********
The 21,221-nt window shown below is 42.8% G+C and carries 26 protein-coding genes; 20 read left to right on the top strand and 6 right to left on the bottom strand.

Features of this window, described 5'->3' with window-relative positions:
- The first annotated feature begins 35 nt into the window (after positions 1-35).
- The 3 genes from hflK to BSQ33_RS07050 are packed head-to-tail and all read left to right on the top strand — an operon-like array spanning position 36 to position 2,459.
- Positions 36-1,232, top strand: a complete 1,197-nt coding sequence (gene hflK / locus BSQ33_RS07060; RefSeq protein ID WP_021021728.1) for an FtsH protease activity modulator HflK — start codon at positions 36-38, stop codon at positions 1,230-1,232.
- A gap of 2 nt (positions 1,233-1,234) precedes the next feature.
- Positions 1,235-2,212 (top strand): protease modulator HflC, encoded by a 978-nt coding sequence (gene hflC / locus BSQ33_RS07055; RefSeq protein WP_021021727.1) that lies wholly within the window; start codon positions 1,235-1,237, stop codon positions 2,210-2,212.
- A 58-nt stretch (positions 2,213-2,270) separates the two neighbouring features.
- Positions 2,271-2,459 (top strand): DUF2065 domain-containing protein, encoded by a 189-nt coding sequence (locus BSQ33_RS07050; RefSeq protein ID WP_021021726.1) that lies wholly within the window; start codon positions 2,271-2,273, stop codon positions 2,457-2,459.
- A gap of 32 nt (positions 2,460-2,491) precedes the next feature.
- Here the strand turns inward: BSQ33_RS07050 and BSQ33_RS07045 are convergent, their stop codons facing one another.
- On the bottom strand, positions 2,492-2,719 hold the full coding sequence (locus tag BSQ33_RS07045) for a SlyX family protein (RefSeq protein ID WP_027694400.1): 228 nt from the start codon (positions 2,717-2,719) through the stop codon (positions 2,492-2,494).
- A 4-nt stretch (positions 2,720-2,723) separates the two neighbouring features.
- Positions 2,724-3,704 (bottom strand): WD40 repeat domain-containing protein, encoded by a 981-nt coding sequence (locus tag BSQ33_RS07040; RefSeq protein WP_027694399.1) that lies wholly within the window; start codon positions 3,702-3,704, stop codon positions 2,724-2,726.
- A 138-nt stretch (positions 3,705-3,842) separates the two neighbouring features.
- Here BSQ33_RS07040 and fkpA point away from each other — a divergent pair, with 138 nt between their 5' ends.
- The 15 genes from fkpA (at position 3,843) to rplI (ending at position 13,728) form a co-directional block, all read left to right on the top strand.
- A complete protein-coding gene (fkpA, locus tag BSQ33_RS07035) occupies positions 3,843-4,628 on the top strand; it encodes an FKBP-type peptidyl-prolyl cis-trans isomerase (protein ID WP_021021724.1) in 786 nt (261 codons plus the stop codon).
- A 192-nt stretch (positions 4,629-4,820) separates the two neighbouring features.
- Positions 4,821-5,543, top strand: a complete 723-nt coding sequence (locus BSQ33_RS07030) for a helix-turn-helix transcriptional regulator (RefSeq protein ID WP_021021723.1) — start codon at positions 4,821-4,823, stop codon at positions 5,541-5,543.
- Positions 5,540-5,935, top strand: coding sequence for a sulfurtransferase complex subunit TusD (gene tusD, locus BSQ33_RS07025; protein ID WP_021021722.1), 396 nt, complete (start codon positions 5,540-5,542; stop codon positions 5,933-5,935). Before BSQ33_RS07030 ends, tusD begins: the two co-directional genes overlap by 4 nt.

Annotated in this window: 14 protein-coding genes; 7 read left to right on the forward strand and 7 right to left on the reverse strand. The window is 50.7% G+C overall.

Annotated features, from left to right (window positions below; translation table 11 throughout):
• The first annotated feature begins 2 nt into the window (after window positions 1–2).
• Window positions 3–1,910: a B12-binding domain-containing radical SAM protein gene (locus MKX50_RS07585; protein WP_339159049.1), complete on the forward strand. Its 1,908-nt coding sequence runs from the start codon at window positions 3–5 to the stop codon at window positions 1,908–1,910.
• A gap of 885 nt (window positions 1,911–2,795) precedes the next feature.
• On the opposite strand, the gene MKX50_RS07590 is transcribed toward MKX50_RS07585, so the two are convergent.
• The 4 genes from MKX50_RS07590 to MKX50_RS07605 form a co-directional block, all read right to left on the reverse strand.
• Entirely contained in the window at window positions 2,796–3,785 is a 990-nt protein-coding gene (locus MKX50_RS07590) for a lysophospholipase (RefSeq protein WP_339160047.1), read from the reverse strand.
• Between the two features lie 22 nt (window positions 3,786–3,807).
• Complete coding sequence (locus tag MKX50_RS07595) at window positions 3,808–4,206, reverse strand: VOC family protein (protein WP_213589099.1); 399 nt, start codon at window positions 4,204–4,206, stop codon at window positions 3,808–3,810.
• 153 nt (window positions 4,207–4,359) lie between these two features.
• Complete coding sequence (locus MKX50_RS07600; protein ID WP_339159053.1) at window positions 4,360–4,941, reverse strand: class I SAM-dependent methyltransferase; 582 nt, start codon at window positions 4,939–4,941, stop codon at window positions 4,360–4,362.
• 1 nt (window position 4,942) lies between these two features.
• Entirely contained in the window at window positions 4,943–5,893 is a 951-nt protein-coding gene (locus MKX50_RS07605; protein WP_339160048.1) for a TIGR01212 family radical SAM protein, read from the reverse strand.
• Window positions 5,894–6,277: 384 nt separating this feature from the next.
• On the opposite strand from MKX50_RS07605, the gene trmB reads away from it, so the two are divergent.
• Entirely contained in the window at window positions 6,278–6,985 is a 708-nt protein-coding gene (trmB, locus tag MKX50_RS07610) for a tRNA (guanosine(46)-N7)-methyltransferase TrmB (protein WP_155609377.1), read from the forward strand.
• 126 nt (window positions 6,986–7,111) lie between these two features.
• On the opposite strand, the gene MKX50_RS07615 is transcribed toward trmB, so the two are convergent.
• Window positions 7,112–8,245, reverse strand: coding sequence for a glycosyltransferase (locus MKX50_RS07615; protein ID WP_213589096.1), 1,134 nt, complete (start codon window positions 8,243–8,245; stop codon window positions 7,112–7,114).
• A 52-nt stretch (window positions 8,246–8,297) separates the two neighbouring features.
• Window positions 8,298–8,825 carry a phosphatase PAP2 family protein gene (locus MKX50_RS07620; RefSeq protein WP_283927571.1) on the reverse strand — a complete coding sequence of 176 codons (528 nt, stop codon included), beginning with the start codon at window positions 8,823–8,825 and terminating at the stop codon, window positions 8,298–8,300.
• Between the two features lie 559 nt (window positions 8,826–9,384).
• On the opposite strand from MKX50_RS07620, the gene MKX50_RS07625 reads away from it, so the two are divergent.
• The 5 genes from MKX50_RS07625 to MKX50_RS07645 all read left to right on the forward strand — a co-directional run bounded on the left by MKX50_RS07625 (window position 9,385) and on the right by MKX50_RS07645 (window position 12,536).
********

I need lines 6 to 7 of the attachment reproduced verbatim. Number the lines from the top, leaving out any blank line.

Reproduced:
- A gap of 2 nt (positions 1,233-1,234) precedes the next feature.
- Positions 1,235-2,212 (top strand): protease modulator HflC, encoded by a 978-nt coding sequence (gene hflC / locus BSQ33_RS07055; RefSeq protein WP_021021727.1) that lies wholly within the window; start codon positions 1,235-1,237, stop codon positions 2,210-2,212.